Synopses & Reviews
Matteo Pericoli began his spectacular drawing of Manhattan in 1998. Manhattan Unfurled
was published in October 2001 and was quickly embraced by New York City and the entire country. In this new version for young people, the drawing is bound into two sections (East Side and West Side) in an unusual and eye-catching new format. Pericoli adds simple text, and hand-drawn labels, telling young readers how he came to create his drawing (the journey includes boat rides, a motorcycle, and hundreds of photographs). He also enourages kids to seeand drawa place in a whole new way. “Draw everything,” he tells them, “and youll know a place as you never did before.” A wonderful tribute to Manhattan, to cities, and to thinking like an artist.
Praise for Matteo Pericolis Manhattan Unfurled (Random House adult trade):
“Pericoli has fixed a moment of the ever-shifting skyline, and done so with delicacy and authority.”The New York Times Book Review
“Pericolis drawing is at once monumental and gentle . . . together the buildings seem almost to be swaying softly in a chorus line along the Hudson.”The New Yorker
“Seen through [Pericolis] eyes, Manhattan takes on the quality of Maurice Sendaks Where the Wild Things Are.”Vogue
"This switchback book, bound in a unique Z format that opens in two directions, pictures the Manhattan skyline from the Hudson and East Rivers. Pericoli initially created two 37-foot scrolls, reproduced in the accordion-folded Manhattan unfurled; in this meticulous, affectionate version (his first book for young people), manageable double-page spreads preserve his detailed pen-and-ink renderings of architecture, trees and choppy water. Part one, 'The West Side,' navigates from the northernmost point 'where the Bronx ends' to Manhattan's southern tip circa 2000; the Twin Towers' still presence haunts the pages and suggests mutability ('One day, new buildings will be built and the skyline will, once again, be different'). Readers flip the book for part two, 'The East Side,' depicting the Brooklyn Bridge, U.N. and other landmarks. Pericoli began his work by taking 'hundreds of photographs' on a boat tour, and he sets his horizon line low on the page. White negative space above the tall buildings serves as the open sky and as a canvas for offhand remarks. Penciled-in arrows point to neighborhoods and sites such as 'The Intrepid Sea-Air-Space Museum (on a ship!).' Pericoli marvels at what he once took for granted ('Another water tower!') and at the project's rigors ('From here to here, I drew 2,215 windows'). In an unobtrusive narrative along the bottom margin, he reflects that 'drawing is learning' and invites readers along, 'Try and you'll find out.... You may think, 'I already know this view very well,' since you see it every day. But you'll be surprised to find out just how many things you... never noticed before.' Like David Macaulay, Pericoli dazzles with his style and conveys warm appreciation of that which seems ordinary. Ages 6-10. (Aug.)" Publishers Weekly (Copyright 2004 Reed Business Information, Inc.)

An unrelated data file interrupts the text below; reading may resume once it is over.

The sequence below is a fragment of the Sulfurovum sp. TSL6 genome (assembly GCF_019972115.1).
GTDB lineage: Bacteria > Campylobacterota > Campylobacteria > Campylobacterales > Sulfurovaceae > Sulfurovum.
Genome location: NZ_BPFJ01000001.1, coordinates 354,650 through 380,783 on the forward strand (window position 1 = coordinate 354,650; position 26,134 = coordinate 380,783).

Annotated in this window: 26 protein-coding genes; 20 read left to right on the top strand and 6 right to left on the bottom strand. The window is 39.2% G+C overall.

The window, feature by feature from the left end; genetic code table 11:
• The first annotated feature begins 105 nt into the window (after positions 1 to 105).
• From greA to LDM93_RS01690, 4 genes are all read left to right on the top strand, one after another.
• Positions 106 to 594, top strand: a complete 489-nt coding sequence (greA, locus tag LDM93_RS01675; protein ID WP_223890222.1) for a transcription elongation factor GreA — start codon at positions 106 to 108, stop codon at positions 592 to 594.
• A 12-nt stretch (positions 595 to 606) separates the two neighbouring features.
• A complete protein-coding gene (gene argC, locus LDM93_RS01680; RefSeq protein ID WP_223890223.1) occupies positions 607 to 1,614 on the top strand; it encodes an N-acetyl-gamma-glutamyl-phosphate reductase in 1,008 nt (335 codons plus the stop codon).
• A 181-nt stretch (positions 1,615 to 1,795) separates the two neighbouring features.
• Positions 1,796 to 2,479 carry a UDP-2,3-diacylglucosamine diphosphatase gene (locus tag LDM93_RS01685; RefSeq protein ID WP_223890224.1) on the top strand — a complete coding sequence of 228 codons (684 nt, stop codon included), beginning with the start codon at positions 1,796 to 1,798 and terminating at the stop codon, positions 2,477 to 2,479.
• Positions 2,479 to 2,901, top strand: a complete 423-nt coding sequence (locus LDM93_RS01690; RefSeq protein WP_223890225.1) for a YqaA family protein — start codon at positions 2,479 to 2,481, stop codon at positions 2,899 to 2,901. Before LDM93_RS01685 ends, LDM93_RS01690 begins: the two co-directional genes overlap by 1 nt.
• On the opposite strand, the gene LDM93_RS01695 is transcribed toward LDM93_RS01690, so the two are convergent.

About the Author
Matteo Pericoli is an Italian-born architect and illustratorwhose work has been featured in The New Yorker, The New York Times, and Harpers. His most recent book is Manhattan Within (Random House adult trade). He lives with his wife in New York City, not far from the Hudson River.